# Is a resource allocation problem in mechanism design a direct or indirect mechanism?

From L. Hurwicz's work and book "Designing Economic Mechanisms," I cannot figure out whether a resource allocation problem in mechanism design is a direct or indirect mechanism.

I think the answer is yes since a resource allocation mechanism can be described as a tuple of two components, i.e., $$\langle M, g \rangle$$, where $$M = (M_1, \ldots, M_n)$$ and $$M_i$$ defines the set of possible messages of agent $$i$$. By writing the agents' complete message space as

$$\mathcal{M} = M_1 \times M_2 \times \cdots \times M_n$$

we can define the outcome function $$g$$ as

$$g : \mathcal{M} \to \mathcal{O},$$

where $$\mathcal{O}$$ is the output space defined by

$$\mathcal{O} = \{(\theta_1, \ldots, \theta_n), (t_1, \ldots, t_n) \; | \; \theta_i \in \mathbb{R}_{ > 0}, \; t_i \in \mathbb{R} \}.$$

Then, the outcome function $$g$$ determines the outcome, namely $$g(\mu)$$ for any given message profile $$\mu = (m_1, \ldots, m_n) \in \mathcal{M}$$ and the payment function is defined as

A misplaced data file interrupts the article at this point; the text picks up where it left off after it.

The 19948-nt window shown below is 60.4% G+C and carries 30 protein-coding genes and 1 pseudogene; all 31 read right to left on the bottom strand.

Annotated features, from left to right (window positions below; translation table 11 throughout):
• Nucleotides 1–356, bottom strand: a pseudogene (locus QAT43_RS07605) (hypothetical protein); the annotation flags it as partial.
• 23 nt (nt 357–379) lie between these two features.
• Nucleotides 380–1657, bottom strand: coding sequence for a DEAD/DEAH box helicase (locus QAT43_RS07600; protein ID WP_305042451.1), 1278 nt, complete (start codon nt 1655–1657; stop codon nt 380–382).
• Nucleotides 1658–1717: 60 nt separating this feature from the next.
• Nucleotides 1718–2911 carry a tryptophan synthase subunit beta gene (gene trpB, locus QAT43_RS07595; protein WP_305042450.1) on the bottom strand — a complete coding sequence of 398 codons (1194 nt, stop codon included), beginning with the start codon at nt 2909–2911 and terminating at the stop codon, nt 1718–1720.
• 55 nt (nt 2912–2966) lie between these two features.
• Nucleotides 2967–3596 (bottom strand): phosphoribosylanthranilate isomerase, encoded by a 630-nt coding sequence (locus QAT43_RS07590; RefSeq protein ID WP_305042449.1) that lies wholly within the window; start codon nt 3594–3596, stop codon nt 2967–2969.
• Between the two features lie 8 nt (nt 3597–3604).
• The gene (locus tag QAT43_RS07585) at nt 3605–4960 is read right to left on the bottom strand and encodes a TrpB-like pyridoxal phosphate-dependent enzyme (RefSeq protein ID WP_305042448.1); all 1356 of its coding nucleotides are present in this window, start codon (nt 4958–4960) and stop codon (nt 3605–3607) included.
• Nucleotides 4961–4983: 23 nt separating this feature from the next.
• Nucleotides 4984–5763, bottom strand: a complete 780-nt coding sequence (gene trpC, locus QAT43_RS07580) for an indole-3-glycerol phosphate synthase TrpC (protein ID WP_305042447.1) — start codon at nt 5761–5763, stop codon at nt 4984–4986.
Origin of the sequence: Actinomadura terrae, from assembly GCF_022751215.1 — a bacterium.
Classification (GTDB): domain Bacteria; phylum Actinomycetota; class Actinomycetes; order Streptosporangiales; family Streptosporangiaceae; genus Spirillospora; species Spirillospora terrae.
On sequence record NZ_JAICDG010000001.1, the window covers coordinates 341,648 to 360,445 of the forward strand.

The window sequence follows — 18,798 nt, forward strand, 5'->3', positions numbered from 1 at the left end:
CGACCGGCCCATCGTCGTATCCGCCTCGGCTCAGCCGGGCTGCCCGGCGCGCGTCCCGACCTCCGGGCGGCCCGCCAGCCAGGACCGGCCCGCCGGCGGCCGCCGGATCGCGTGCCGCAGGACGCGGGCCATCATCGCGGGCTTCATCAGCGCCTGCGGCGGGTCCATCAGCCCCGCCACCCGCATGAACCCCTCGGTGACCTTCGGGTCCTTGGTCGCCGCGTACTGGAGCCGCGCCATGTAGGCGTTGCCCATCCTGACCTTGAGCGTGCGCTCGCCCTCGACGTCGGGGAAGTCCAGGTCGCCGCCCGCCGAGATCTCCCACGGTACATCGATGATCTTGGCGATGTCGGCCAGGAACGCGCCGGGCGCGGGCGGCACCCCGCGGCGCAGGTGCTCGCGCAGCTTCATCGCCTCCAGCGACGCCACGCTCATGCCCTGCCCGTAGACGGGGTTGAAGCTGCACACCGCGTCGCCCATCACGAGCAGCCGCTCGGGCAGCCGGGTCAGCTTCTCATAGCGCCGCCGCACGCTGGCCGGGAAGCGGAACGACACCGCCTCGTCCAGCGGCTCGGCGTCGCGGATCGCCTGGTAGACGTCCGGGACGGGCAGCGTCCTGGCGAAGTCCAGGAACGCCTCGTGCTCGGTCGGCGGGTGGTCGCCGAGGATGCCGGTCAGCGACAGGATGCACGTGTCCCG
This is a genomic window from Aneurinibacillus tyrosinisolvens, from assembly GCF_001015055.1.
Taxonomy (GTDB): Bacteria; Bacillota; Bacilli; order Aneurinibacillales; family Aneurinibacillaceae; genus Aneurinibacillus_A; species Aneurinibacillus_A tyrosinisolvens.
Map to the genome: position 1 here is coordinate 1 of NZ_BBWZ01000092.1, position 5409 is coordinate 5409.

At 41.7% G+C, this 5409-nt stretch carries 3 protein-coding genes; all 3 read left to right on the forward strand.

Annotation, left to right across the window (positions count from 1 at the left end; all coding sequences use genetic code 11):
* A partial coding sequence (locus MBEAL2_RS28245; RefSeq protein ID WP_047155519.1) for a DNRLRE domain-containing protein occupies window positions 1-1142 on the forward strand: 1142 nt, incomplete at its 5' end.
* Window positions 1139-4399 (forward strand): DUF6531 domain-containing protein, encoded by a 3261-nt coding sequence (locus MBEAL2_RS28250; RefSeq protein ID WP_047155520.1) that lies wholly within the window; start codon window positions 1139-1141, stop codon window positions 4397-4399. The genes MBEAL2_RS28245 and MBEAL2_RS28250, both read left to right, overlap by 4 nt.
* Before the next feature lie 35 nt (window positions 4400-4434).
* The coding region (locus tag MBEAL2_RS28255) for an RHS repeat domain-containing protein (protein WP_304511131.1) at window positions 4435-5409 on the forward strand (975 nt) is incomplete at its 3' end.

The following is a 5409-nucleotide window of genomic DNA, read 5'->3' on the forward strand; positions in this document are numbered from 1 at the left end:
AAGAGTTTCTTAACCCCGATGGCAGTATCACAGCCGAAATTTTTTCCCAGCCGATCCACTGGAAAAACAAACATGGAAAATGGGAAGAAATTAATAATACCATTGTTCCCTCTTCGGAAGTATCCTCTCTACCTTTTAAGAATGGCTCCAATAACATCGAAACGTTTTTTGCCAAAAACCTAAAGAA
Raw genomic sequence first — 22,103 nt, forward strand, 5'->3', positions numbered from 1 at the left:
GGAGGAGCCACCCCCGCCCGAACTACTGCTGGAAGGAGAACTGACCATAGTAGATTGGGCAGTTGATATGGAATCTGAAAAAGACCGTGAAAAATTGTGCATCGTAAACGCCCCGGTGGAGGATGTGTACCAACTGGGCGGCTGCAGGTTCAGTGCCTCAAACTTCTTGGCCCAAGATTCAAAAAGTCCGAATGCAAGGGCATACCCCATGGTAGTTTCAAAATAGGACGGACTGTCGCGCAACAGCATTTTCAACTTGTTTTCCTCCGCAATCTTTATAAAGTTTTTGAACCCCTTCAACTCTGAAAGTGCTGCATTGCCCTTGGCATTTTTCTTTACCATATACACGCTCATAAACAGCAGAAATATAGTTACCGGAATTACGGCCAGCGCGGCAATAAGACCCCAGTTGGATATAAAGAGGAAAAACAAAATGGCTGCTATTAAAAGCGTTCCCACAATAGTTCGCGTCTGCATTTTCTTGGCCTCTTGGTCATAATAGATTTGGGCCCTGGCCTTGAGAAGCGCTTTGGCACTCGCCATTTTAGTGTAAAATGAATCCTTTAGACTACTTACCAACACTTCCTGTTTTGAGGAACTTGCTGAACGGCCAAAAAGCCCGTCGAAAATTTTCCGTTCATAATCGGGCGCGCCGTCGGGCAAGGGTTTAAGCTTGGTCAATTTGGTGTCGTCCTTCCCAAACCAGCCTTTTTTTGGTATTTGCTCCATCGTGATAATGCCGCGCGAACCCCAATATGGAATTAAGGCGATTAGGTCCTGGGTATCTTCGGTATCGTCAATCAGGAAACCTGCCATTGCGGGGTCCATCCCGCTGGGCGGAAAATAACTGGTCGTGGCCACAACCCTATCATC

$$t_i : \mathcal{M} \to \mathbb{R}$$

which determines the monetary payment made or received by agent $$i \in \mathcal{I}$$.

• What exactly do the $\theta$'s represent? Agent types or? Could you provide a concrete reference on where this problem is defined in the book/paper? – Walrasian Auctioneer Nov 27 '19 at 22:34
• @WalrasianAuctioneer Yes, the $\theta$'s represent the types of the agents. The formulation I have written in my question comes (not directly) from Hurwicz's book, Chapter 1. – johnny09 Nov 30 '19 at 17:34

By definition, a direct mechanism is a mechanism that asks all agents for their types and then produces some outcome. Formally, it is a mechanism $$\langle M,g\rangle$$ in which $$M_i$$ is wlog equal to $$i$$'s type space, usually denoted by $$\Theta_i$$.